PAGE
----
When evaluating the political situation on the Korean Peninsula, particularly as it relates to security issues, it is routine to discuss the personal quirks of the leaders (Kim Jong Il, Roh Moo-Hyun, George Bush) or the characteristics of their coteries (the revolutionary generation in North Korea, the 386 generation of 40-something activists in South Korea, the neoconservative generation in the United States). Yet it may well be the clout of popular movements–or the threat of them–that will prove most influential in determining the future security environment on the peninsula.

Behind the headlines, popular mobilization has profoundly influenced three key doctrinal shifts: the military-first approach in North Korea, a more independent security policy in South Korea, and strategic flexibility in the United States. Leaders in both democratic and nondemocratic countries have kept watchful eyes on people power when formulating security policy, both in terms of mobilizing support (through nationalist or populist appeals) and avoiding negative responses (such as NIMBY).

The future of these doctrinal shifts remains unclear. Should the current tensions around the nuclear conflict subside, North Korea might conceivably switch its military-first doctrine to the competing concept of kangsong taeguk (strong and prosperous nation) and reallocate precious resources to economic modernization. If market reforms don’t benefit a large enough portion of the population, however, the country will face a pre-revolutionary predicament of rising and unmet expectations. Only if the military is fully behind these changes, in the sense of implementing them as well as benefiting from them, will the regime avoid collapse. As in Cuba, however, Washington’s policy of unmitigated pressure allows Pyongyang to retain a measure of popular support through relentless, nationalist invocations of an external threat.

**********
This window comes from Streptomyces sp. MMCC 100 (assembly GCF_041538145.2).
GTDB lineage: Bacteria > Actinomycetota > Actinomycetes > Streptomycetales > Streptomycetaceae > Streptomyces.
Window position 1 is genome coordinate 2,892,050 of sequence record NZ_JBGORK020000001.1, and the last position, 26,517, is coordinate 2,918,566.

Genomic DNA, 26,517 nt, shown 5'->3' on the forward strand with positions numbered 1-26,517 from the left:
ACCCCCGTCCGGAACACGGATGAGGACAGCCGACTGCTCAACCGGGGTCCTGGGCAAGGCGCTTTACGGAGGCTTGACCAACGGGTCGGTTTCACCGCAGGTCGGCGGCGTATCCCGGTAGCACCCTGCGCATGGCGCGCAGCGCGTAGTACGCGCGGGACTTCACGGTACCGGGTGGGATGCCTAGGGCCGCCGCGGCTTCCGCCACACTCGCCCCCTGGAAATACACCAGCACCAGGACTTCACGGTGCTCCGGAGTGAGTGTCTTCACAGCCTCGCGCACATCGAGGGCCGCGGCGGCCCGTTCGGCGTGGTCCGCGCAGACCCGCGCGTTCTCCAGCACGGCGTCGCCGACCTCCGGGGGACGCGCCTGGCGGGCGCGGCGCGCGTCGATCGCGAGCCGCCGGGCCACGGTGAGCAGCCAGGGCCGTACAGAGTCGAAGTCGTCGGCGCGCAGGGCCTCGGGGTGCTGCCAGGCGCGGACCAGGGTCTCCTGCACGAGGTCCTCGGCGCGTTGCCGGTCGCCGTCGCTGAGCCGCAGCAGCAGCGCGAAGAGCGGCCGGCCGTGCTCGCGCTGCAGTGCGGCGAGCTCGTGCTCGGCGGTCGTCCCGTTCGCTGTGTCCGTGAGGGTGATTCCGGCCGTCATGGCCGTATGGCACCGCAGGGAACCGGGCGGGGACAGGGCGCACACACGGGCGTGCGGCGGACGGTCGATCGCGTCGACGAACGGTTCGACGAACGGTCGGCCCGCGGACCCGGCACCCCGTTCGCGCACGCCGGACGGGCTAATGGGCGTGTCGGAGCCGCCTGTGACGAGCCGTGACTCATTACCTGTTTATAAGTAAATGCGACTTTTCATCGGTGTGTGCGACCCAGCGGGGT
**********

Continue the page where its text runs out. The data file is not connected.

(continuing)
In South Korea, the character of Roh Moo-Hyun’s more independent foreign policy is often ascribed to a narrow party agenda rather than reflecting more significant changes in how South Koreans view their country’s role in the region. China has become a much more important economic partner and diplomatic player in the region, and South Koreans are rapidly waking up to this reality (conflicts over the Koguryo historical dispute notwithstanding). U.S. force reductions in Korea, and what will inevitably be a widening conflict over military purchasing and interoperability, will only distance Seoul further from Washington. Even the conservatives, should they win the 2007 presidential election in South Korea, will likely continue Roh’s more independent military and foreign policy, partly in response to the pressures of popular sentiment and partly because of geopolitical realities such as China’s economic might.

The biggest question mark remains the future of Washington’s policy of strategic flexibility. Technological change and new threat perceptions suggest that this doctrinal shift will be with us for some time. But as a response to democratic movements on the ground, strategic flexibility might prove self-defeating. Shifting security emphasis from one ally to another depending on the amplitude of protests around U.S. basing, military policies, or out-of-area operations may not prove sustainable. In the grand scheme, with the focus of U.S. geostrategy still on the Middle East and a period of military belt-tightening likely to return to Washington, strategic flexibility may simply become a cover for U.S. disengagement–strategic redeployment–not just from South Korea but from the region as a whole.

JOHN FEFFER is the co-director of Foreign Policy In Focus for the International Relations Center, North Korea, South Korea: U.S. Policy at a Time of Crisis (Seven Stories Press).and the editor of The Future of U.S.-Korean Relations (Routledge, 2006).

 

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John Feffer is the director of Foreign Policy In Focus, where this article originally appeared.

October 22, 2018